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USAID supported public-private partnerships have generated $400 million in financial resources in India

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The USAID provides assistance for public-private partnerships that have generated close to $400 million in financial resources for development purposes.

So far, a minimum of 34 Indian PPPs has been established in recent decades with assistance from USAID in India.

The organization and development of public-private partnerships that support India’s demand for essential services have been the principal area of cooperation between USAID and the Indian government over the past few decades. An agreement between private organizations and one or more public authorities is a public-private partnership (PPP). PPPs are typically created to reduce the local government’s burden of development and service delivery.

For instance, the Society for Research and Initiatives for Sustainable Technologies and Institutions is supported by USAID (SRISTI). This society has helped Indian farmers become more productive by giving them more effective farming tools, which SRISTI aims to provide to struggling Kenyan farmers. USAID is also assisting India in achieving energy security by helping the Indian government give citizens access to clean energy sources. USAID has given India access to more than 600 megawatts of power alone in the last four years.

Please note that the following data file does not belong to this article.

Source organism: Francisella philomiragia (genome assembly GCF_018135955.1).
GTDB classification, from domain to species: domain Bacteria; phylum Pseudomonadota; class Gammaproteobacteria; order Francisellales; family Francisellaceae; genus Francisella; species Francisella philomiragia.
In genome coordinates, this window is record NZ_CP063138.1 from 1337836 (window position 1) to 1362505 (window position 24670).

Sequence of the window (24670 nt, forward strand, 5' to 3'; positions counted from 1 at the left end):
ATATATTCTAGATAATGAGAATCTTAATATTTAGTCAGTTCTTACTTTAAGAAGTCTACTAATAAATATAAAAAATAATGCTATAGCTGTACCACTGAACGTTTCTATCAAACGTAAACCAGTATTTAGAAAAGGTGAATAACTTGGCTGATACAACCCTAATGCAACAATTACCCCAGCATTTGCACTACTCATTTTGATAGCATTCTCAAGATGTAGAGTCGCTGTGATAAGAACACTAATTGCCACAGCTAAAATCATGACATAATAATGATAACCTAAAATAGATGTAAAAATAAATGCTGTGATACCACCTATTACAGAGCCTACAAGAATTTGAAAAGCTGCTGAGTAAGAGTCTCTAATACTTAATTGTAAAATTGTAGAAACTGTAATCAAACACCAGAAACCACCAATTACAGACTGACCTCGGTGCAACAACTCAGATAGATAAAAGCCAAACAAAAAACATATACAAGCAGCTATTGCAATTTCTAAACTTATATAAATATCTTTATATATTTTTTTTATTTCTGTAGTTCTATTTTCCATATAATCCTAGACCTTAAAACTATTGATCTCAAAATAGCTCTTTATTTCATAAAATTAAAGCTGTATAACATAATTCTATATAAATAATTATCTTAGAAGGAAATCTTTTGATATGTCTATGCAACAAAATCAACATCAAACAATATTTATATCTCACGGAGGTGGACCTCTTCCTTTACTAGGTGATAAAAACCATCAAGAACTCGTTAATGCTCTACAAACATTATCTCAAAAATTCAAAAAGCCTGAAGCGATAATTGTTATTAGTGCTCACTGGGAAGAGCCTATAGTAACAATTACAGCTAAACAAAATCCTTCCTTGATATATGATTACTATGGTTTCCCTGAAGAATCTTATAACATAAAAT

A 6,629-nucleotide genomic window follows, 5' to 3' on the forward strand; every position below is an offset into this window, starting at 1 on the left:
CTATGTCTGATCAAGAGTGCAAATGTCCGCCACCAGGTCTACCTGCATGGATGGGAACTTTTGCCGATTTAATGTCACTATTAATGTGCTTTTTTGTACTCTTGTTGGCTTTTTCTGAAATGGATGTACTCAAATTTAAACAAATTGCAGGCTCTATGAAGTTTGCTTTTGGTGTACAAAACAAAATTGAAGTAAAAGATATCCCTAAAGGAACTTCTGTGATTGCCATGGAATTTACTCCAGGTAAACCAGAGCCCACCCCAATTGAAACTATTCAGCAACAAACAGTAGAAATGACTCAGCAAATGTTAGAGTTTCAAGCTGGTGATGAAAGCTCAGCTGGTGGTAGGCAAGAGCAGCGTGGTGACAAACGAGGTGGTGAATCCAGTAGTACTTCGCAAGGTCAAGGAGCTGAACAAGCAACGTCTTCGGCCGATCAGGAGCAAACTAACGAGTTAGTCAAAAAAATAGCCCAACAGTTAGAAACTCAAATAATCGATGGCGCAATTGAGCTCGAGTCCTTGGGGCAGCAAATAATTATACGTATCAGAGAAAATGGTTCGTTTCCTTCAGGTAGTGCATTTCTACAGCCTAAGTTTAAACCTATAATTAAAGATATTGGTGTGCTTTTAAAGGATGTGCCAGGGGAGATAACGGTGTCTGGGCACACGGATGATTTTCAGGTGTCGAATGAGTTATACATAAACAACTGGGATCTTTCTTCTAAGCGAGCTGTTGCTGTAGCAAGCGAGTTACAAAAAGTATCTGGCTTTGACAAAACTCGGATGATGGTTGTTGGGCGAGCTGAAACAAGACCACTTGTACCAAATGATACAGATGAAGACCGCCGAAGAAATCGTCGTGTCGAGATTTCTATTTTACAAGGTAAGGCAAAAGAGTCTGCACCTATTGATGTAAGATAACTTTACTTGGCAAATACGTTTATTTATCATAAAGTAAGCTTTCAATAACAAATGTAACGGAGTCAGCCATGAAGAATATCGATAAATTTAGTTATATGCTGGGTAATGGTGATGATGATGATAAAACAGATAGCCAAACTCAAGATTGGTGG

Piramal Swasthya is an Indian nonprofit organization that receives financing from USAID. In 2019, it was awarded the “Inclusive Health Access Award” and $30,000 for delivering healthcare to underserved Indian areas. To provide healthcare for one of the most populous nations in the world, USAID continues to collaborate closely with the Indian government despite the COVID-19 situation.

India and USAID have worked together for the past 60 years to combat food insecurity, support the Green Revolution, eradicate polio, improve health systems, promote biodiversity, protect India’s food crops, build industry and infrastructure, establish prestigious research universities, grow the country’s economy, and lessen poverty. This relationship is more crucial than ever now as the globe deals with existential threats like the COVID-19 epidemic and the catastrophic repercussions of climate change.

Additionally, USAID has attempted to integrate the Indian diaspora into India’s development during and outside of times of crisis, putting Indians at the forefront of social and economic transformation. Nearly 300 million Indians have left poverty in only the last ten years. When analyzing India’s socioeconomic progress during the past 60 years, it is impossible to overstate the efforts and accomplishments of grassroots Indian groups; yet, it is essential to recognize the support provided by USAID in India for these accomplishments.

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